Tracking the Size of a Text View
You can set an
NSTextContainer object to track the size of its
NSTextView object and adjust its own size to match whenever the text view size changes. The
setWidthTracksTextView: methods allow you to control this tracking for either dimension.
When a text container adjusts its size to match that of its text view, it takes into account the inset specified by the text view so the bounding rectangle is inset from every edge possible. In other words, a text container that tracks the size of its text view is always smaller than the text view in a given dimension by twice the inset. Suppose a text container is set to track width and its text view gives it an inset of (10,10). Now, if the text view’s width is changed to 138, the text container’s top-left corner is set to lie at (10,10) and its width is set to 118, so its right edge is 10 points from the text view’s right edge. Its height remains the same.
Whether it tracks the size of its text view or not, a text container doesn’t grow or shrink as text is added or deleted; instead, the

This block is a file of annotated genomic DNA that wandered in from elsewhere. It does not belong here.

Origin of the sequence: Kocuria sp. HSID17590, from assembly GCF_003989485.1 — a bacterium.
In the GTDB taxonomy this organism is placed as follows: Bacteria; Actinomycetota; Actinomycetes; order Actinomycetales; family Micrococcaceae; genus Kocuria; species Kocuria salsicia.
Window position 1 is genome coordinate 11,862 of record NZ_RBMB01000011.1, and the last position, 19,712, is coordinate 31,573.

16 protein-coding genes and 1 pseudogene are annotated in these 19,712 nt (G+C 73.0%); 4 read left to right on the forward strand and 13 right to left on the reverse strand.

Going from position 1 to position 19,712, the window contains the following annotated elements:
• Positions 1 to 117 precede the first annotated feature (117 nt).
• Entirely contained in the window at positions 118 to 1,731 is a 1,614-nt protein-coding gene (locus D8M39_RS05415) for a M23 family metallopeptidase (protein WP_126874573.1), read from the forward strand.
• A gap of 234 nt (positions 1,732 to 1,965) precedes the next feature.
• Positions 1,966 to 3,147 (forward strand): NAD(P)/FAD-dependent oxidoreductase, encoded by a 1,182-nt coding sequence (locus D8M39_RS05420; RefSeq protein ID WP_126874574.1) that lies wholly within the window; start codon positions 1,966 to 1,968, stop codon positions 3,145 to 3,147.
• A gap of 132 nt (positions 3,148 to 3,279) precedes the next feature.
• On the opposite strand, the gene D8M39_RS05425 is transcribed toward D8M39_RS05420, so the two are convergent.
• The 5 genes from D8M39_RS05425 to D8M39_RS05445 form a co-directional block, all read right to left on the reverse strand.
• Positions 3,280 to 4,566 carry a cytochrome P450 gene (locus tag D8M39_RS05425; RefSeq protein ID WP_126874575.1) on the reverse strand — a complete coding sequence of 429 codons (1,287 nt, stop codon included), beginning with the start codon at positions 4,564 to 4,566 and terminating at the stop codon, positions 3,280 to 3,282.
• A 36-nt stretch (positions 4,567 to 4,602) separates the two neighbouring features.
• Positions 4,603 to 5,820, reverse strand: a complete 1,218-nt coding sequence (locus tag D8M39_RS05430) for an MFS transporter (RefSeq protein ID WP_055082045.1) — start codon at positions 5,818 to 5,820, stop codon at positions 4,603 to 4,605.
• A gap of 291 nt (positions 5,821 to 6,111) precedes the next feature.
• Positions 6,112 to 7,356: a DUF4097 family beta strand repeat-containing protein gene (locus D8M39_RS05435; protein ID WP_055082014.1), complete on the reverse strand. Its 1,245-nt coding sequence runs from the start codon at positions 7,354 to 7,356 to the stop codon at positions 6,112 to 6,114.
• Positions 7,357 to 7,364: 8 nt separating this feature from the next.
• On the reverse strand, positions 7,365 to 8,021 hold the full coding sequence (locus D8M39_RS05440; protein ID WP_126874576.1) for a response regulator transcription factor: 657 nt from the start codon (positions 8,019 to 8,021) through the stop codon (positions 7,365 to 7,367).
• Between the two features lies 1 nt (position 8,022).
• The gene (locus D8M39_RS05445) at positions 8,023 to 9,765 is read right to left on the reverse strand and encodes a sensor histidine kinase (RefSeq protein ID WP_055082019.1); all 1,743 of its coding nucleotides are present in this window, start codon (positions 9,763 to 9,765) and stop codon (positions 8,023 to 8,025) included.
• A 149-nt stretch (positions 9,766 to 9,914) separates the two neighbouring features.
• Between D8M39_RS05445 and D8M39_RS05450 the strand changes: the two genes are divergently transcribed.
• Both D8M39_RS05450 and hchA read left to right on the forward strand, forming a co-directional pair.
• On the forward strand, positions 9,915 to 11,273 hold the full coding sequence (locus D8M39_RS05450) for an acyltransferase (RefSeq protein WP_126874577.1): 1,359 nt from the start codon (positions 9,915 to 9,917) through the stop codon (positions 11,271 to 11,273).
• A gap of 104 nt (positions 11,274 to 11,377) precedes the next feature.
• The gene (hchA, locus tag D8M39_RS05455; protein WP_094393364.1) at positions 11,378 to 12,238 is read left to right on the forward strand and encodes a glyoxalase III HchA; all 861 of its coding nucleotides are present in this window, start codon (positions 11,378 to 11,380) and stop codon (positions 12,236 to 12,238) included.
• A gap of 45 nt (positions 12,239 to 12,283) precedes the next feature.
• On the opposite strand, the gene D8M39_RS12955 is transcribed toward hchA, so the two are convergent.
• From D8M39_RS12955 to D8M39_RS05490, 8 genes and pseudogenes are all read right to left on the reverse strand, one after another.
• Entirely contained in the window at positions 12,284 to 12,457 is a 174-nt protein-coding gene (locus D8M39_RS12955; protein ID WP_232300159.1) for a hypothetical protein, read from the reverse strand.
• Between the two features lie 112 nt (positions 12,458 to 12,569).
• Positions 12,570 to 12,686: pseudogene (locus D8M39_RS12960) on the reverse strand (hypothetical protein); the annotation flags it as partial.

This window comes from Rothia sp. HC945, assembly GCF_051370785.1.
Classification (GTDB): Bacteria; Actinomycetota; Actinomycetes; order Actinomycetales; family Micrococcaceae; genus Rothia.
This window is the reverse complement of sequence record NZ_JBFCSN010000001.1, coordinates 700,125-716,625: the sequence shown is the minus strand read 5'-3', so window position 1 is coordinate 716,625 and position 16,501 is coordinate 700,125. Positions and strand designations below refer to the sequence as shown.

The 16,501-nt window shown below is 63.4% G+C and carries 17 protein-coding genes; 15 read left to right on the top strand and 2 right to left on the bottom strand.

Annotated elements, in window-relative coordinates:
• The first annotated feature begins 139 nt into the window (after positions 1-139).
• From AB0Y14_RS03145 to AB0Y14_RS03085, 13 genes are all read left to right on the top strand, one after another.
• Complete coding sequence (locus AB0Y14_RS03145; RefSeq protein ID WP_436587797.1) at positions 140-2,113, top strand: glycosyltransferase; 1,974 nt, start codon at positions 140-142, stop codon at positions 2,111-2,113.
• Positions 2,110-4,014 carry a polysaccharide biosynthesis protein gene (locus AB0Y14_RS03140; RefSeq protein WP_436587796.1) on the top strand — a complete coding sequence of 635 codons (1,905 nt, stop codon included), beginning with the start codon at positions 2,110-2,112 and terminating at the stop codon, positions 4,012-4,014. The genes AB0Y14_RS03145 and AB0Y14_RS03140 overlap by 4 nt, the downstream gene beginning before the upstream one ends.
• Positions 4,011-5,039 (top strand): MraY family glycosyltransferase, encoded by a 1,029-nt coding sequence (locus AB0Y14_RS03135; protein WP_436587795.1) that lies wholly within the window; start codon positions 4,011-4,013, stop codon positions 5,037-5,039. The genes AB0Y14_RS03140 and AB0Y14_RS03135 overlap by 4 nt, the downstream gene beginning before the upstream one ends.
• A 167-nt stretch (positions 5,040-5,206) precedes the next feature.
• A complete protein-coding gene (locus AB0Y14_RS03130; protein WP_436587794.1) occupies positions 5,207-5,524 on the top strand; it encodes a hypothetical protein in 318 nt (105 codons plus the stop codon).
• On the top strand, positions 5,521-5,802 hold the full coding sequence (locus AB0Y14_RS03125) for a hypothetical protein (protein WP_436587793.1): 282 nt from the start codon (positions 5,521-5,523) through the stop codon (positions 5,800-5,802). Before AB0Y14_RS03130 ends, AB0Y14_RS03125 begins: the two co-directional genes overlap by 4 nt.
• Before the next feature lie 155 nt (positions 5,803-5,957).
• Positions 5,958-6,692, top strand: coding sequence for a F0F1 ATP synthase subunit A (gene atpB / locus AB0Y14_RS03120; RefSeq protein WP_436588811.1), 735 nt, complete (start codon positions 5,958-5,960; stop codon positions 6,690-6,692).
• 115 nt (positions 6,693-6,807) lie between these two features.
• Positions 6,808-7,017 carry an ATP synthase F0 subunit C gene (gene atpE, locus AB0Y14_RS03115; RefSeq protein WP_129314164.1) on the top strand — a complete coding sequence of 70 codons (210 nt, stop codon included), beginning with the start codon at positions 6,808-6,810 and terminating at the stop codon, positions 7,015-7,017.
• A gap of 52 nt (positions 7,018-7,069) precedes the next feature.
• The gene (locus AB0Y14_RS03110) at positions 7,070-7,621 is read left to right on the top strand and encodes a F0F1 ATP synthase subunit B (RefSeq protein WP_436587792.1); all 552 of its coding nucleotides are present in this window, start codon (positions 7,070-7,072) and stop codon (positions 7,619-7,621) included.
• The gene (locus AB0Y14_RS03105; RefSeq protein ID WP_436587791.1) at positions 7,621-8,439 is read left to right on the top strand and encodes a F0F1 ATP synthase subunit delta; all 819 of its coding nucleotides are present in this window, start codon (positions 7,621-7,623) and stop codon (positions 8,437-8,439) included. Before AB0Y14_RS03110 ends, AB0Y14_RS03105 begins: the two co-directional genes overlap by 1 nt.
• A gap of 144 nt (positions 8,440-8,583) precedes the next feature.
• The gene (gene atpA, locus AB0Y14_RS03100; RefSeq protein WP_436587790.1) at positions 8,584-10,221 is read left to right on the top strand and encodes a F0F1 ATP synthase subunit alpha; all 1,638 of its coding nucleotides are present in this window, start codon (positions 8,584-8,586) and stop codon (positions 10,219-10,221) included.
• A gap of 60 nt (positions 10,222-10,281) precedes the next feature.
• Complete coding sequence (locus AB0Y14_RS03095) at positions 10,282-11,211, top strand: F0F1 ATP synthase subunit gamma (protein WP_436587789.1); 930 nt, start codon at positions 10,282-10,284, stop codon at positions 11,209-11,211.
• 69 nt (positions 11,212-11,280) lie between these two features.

NSLayoutManager object resizes the text view based on the portion of the text container actually filled with text. To allow an text view to be resized in this manner, use
setHorizontallyResizable: methods (which are inherited from
NSText) as needed, set the text container not to track the size of its text view, and set the text container’s size in the appropriate dimension large enough to accommodate a great amount of text—for example, 10,000,000 points (this incurs no cost whatever in processing or storage).
Note that a text view can be resized based on its text container, and a text container can resize itself based on its text view. If you set both objects up to resize automatically in the same dimension, your application can get trapped in an infinite loop. When text is added to the text container, the text view is resized to fit the area actually used for text; this causes the text container to resize itself and relay its text, which causes the text view to resize itself again, and so on ad infinitum. Each type of size tracking has its proper uses; be sure to use only one for either dimension.